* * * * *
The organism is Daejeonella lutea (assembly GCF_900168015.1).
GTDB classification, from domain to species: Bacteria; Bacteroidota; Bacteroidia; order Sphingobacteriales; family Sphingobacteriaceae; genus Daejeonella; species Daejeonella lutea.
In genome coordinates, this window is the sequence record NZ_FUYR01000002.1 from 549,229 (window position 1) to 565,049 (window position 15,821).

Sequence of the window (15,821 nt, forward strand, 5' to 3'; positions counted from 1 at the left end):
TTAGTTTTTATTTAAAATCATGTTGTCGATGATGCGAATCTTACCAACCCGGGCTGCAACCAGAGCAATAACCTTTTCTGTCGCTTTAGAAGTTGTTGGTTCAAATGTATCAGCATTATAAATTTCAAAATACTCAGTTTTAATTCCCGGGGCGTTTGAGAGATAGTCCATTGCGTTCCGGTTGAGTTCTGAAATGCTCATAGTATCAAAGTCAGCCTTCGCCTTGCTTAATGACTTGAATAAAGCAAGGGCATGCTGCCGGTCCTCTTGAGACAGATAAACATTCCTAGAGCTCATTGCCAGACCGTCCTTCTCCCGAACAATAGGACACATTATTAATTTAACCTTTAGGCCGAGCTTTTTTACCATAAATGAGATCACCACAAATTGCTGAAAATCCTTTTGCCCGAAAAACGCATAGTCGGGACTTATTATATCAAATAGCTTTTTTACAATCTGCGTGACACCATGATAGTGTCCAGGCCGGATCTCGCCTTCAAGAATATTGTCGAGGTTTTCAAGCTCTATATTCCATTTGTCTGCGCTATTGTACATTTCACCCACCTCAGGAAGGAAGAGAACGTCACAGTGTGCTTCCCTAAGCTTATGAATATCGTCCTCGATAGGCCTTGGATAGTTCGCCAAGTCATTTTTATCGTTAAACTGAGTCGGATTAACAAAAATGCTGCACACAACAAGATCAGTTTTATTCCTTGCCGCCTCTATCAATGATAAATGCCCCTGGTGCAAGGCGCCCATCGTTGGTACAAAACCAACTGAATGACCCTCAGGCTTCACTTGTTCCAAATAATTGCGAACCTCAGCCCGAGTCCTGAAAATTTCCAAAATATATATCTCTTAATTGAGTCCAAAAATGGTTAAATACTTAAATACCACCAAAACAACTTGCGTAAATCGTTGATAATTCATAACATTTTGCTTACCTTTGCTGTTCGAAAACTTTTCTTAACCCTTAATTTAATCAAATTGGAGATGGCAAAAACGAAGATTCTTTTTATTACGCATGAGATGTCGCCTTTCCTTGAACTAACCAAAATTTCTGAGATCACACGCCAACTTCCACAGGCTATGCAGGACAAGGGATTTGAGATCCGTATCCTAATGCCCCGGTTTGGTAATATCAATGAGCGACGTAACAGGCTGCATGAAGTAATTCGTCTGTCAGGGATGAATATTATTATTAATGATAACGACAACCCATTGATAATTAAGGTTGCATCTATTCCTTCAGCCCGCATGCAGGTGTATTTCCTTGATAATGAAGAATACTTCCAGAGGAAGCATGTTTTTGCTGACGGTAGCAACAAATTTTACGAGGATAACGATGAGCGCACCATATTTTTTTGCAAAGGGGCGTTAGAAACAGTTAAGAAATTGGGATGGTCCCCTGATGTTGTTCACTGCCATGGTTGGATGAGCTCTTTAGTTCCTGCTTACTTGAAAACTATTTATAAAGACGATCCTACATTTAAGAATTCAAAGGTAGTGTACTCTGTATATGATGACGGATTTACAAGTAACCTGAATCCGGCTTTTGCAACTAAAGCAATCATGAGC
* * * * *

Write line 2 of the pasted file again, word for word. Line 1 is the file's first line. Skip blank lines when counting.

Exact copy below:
GTDB classification, from domain to species: Bacteria; Bacteroidota; Bacteroidia; order Sphingobacteriales; family Sphingobacteriaceae; genus Daejeonella; species Daejeonella lutea.